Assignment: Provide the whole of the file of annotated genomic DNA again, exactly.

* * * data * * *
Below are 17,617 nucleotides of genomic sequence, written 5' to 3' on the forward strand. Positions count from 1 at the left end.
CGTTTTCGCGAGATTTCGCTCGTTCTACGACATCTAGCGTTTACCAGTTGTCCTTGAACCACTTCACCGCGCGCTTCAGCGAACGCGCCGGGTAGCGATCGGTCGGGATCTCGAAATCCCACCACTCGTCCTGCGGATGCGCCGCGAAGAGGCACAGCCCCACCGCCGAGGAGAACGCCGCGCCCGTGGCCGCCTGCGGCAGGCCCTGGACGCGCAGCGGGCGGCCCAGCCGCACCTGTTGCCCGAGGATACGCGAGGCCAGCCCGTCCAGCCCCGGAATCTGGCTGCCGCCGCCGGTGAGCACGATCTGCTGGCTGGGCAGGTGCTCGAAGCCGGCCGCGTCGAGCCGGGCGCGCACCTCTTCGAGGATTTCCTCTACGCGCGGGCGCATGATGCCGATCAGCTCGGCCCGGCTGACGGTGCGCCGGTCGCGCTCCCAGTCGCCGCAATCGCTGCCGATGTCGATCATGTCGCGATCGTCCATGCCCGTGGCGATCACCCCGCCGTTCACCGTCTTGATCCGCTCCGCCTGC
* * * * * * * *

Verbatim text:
Below are 17,617 nucleotides of genomic sequence, written 5' to 3' on the forward strand. Positions count from 1 at the left end.
CGTTTTCGCGAGATTTCGCTCGTTCTACGACATCTAGCGTTTACCAGTTGTCCTTGAACCACTTCACCGCGCGCTTCAGCGAACGCGCCGGGTAGCGATCGGTCGGGATCTCGAAATCCCACCACTCGTCCTGCGGATGCGCCGCGAAGAGGCACAGCCCCACCGCCGAGGAGAACGCCGCGCCCGTGGCCGCCTGCGGCAGGCCCTGGACGCGCAGCGGGCGGCCCAGCCGCACCTGTTGCCCGAGGATACGCGAGGCCAGCCCGTCCAGCCCCGGAATCTGGCTGCCGCCGCCGGTGAGCACGATCTGCTGGCTGGGCAGGTGCTCGAAGCCGGCCGCGTCGAGCCGGGCGCGCACCTCTTCGAGGATTTCCTCTACGCGCGGGCGCATGATGCCGATCAGCTCGGCCCGGCTGACGGTGCGCCGGTCGCGCTCCCAGTCGCCGCAATCGCTGCCGATGTCGATCATGTCGCGATCGTCCATGCCCGTGGCGATCACCCCGCCGTTCACCGTCTTGATCCGCTCCGCCTGC